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Saturday 3 December 2016
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Betrayed VW TDI Drivers, GM Wants You

Betrayed VW TDI Drivers, GM Wants You

There is without a doubt a big hole in the U.S. diesel market in wake of the Volkswagen diesel scandal. But it may not be there for long if General Motors has anything to say it about it.

The automaker is ready to step in and lure former Volkswagen diesel customers with the diesel Chevy Cruze.

GM Will Launch New Diesel Engine

Automotive News reports GM plans to launch a new 1.6-liter diesel engine for the 2017 Chevy Cruze Diesel, one so quiet engineers call it a “whisper diesel”.  It’s being developed at GM’s powertrain plant in Italy. Current power numbers are 136-horses and 275 pound-feet of torque.

Automotive News quotes GM’s VP of global propulsion systems Dan Nicholson who talked about GM’s diesel plans while attending Center for Automotive Research meetings in Traverse City, Michigan this week.

chevy cruze diesel

General Motors Vice President Global Propulsion Systems Dan Nicholson on Tuesday, August 2, 2016. He addressed the Center for Automotive Research Management Briefing Seminars in Traverse City, Michigan. Nicholson participated in the ‘Advanced Powertrain Forum – Will the Disruptors Bring Disorder?’ (Photo by Joe Wilssens for General Motors)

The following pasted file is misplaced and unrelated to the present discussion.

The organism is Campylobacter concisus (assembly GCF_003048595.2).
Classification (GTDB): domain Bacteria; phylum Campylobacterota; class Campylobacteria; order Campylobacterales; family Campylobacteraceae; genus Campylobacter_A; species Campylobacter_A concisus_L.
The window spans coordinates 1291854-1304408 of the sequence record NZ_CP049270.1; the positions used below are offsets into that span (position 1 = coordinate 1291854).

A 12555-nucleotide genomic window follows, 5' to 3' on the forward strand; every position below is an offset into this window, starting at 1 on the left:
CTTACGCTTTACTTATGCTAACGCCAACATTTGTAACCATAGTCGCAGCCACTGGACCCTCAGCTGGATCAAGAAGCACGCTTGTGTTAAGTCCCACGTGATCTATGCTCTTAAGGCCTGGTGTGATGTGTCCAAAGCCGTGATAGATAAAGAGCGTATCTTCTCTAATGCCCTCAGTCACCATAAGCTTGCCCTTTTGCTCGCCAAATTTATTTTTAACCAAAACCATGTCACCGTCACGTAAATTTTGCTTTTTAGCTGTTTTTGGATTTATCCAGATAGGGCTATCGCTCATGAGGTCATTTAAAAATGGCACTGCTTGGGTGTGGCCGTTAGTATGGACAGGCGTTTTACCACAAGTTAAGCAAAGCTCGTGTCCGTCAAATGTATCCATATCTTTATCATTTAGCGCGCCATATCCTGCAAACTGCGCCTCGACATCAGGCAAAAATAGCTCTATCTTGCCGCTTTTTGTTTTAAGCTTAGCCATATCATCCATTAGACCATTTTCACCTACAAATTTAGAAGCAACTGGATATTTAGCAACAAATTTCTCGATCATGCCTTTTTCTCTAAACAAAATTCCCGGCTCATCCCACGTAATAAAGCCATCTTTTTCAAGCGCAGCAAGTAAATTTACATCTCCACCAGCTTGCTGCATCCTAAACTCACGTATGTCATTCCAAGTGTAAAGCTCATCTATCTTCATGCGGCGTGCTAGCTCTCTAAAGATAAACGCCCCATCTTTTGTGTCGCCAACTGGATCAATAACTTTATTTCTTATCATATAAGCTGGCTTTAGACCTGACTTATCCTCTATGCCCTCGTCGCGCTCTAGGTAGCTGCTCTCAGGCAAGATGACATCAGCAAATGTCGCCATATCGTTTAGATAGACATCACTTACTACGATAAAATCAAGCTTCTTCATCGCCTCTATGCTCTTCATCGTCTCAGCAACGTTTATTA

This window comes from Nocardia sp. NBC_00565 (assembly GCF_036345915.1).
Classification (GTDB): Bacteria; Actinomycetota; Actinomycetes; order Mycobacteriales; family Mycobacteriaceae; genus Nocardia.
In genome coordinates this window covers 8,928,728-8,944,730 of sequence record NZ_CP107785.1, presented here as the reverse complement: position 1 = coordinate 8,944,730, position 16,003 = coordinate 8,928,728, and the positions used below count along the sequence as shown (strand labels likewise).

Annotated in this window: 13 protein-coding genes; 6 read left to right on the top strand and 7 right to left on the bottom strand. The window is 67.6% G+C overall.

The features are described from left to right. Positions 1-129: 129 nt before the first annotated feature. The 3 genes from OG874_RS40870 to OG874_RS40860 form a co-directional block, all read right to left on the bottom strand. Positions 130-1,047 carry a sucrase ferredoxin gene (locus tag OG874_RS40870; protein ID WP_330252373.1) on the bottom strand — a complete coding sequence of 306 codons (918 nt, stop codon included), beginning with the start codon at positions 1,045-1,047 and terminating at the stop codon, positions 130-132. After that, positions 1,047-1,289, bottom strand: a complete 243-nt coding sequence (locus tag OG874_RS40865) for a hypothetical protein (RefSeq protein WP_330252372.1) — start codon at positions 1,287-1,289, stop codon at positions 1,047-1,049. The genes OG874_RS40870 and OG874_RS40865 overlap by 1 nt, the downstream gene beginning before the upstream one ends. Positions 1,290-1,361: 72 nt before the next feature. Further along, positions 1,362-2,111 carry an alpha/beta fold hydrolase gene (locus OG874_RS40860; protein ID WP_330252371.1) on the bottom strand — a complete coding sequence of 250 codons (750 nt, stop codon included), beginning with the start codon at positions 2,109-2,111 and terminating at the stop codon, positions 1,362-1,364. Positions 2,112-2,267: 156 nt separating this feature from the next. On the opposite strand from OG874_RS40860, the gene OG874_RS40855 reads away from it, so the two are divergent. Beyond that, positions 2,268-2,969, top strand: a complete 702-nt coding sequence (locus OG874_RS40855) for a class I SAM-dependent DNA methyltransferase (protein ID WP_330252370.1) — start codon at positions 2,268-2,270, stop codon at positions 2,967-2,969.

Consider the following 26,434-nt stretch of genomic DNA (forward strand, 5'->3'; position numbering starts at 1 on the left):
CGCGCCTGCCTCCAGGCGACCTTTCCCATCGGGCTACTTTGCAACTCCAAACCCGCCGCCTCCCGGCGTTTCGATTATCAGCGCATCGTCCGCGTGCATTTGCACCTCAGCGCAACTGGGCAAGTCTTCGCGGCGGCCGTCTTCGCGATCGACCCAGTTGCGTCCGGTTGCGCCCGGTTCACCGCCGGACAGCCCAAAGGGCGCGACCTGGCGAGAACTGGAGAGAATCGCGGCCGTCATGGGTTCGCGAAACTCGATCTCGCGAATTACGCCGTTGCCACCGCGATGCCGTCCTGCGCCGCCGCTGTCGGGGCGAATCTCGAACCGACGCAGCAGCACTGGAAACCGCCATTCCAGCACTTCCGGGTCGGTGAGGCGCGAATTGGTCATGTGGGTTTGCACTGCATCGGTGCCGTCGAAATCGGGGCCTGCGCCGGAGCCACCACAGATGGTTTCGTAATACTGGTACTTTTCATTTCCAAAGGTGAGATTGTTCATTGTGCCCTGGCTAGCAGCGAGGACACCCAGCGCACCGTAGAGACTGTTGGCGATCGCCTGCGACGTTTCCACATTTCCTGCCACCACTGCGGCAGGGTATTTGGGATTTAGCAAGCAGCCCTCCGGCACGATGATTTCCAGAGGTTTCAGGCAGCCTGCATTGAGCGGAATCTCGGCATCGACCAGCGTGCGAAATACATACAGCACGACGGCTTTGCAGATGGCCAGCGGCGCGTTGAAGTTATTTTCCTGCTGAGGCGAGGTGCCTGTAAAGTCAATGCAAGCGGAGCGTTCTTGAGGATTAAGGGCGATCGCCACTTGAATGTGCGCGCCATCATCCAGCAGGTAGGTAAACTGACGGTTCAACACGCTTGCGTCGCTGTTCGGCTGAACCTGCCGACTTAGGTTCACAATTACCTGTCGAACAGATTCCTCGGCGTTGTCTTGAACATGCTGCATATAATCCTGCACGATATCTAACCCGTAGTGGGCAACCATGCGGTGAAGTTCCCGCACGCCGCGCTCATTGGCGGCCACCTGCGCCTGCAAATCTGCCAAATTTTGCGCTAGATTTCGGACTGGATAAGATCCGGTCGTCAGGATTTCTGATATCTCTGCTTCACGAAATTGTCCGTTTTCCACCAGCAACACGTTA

“There are a lot of diesel intenders and diesel-loyal people who are looking for a brand and vehicles to go after,” said GM’s Dan Nicholson. “They tend to be more tech savvy than the average customer. And they won’t stop wishing for a diesel. And we’ll go after those customers.”

Nicholson says he believes the U.S. is still one of the diesel growth markets on the planet, despite Volkswagen’s TDI emissions cheating scandal.

Currently, Nicholson says GM is seeing strong demand for the diesel-powered Chevrolet Colorado and GMC Canyon pickups. Both trucks were delayed last year, when U.S. regulators enacted more rigorous testing in wake of the VW scandal.

VW Backs Away from Diesels

Meanwhile, Volkswagen is taking a big step back from diesels in wake of its scandal and nearly $15 billion settlement with U.S. regulators. Frankly, it’s really the only thing the automaker can do, give its TDIs are tarnished and aren’t as fuel efficient as advertised.

In June, VW’s CEO in America told Automotive Newthat VW won’t relaunch “clean diesels” as a core element of its brand identity in America. He also says tougher emissions coming down the pipe would make diesels extremely difficult to certify for U.S. sale.

Photo Credit: Joe Wilssens for General Motors